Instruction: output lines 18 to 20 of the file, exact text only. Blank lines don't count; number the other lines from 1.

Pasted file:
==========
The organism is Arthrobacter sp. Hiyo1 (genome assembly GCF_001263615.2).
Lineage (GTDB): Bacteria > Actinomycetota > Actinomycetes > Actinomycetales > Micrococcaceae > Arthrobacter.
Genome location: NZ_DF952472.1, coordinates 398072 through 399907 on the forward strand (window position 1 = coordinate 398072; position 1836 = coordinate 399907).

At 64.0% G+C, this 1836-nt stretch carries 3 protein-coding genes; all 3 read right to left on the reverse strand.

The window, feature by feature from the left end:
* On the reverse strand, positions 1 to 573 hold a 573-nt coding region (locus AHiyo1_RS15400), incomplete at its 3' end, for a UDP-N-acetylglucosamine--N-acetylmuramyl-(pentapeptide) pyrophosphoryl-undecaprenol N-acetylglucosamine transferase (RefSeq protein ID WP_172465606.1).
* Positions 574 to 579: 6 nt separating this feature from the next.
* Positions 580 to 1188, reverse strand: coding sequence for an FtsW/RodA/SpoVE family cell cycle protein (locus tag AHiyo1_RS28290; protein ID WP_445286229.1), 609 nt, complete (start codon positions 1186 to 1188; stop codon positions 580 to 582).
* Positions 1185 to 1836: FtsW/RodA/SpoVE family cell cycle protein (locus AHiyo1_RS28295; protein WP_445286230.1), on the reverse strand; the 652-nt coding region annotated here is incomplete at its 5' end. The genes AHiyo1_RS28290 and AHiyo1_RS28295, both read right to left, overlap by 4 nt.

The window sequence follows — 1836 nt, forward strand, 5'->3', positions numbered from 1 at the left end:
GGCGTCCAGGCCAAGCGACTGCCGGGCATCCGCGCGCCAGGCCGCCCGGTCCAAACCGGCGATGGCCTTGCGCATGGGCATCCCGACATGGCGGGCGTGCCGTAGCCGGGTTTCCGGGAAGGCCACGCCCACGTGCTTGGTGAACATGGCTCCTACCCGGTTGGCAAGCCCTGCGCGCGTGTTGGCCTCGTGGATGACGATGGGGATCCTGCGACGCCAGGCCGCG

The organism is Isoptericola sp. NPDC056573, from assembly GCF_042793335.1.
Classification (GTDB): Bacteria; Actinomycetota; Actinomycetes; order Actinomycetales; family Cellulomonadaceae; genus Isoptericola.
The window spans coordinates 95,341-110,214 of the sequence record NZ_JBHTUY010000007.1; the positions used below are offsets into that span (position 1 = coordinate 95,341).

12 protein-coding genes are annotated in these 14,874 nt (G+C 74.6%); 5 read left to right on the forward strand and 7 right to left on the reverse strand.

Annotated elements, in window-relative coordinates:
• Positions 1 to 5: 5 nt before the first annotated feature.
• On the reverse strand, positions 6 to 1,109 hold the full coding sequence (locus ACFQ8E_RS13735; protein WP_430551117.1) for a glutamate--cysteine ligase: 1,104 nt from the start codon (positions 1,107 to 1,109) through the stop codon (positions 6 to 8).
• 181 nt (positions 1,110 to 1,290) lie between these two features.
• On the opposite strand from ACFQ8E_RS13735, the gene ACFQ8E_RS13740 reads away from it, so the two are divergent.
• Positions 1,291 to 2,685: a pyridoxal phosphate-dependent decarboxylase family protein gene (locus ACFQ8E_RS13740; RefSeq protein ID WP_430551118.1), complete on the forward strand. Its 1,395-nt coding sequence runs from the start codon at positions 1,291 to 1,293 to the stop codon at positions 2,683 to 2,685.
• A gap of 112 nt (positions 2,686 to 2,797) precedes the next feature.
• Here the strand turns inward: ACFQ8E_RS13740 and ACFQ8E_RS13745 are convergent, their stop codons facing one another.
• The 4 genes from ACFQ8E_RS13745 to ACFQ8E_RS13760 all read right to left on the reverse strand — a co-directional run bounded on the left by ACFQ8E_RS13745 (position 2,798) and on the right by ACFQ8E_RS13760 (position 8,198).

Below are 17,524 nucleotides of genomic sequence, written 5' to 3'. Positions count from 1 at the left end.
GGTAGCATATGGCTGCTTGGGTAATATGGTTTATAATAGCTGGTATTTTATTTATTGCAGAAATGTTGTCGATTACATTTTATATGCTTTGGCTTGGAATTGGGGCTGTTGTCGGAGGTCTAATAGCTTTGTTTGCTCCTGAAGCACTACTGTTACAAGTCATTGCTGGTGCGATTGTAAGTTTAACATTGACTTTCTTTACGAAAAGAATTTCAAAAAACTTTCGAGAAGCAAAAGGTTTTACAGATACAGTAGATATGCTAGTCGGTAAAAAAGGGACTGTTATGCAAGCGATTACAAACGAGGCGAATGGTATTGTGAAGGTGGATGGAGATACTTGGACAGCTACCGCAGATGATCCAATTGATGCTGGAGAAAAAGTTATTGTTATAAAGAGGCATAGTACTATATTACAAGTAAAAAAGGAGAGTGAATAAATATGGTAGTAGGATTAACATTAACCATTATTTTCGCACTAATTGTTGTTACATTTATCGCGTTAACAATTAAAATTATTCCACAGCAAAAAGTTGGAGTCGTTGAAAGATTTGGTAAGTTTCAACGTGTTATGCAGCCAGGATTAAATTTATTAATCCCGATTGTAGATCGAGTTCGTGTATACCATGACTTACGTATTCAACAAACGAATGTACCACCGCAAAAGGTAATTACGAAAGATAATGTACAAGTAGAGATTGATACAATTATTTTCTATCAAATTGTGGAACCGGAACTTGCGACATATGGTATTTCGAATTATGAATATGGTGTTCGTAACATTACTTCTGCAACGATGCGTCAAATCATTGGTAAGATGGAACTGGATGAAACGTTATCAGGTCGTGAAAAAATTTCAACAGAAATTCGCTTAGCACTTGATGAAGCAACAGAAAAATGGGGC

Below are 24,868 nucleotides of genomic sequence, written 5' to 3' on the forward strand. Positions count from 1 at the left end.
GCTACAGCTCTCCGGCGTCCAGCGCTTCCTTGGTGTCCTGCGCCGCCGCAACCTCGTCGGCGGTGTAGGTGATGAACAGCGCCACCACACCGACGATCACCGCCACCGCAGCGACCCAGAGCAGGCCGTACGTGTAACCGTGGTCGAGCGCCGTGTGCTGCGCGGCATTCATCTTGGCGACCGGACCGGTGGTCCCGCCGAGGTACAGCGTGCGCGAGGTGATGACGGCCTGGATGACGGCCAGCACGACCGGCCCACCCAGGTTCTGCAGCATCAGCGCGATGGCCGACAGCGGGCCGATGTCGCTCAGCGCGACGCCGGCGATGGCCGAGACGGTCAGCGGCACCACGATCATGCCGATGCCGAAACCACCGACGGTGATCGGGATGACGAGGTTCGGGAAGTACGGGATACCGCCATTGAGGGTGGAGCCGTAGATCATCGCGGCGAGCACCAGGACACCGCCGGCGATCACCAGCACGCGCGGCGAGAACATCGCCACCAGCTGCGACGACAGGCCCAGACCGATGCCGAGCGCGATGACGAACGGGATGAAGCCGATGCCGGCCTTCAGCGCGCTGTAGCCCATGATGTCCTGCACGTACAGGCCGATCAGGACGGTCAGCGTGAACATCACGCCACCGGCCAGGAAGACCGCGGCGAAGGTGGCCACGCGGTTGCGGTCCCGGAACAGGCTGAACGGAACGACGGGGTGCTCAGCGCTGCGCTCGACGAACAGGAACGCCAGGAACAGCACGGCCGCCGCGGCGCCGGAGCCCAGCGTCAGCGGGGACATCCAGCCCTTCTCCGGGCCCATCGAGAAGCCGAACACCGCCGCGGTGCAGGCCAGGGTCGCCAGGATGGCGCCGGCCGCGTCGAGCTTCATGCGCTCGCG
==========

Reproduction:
• On the reverse strand, positions 6 to 1,109 hold the full coding sequence (locus ACFQ8E_RS13735; protein WP_430551117.1) for a glutamate--cysteine ligase: 1,104 nt from the start codon (positions 1,107 to 1,109) through the stop codon (positions 6 to 8).
• 181 nt (positions 1,110 to 1,290) lie between these two features.
• On the opposite strand from ACFQ8E_RS13735, the gene ACFQ8E_RS13740 reads away from it, so the two are divergent.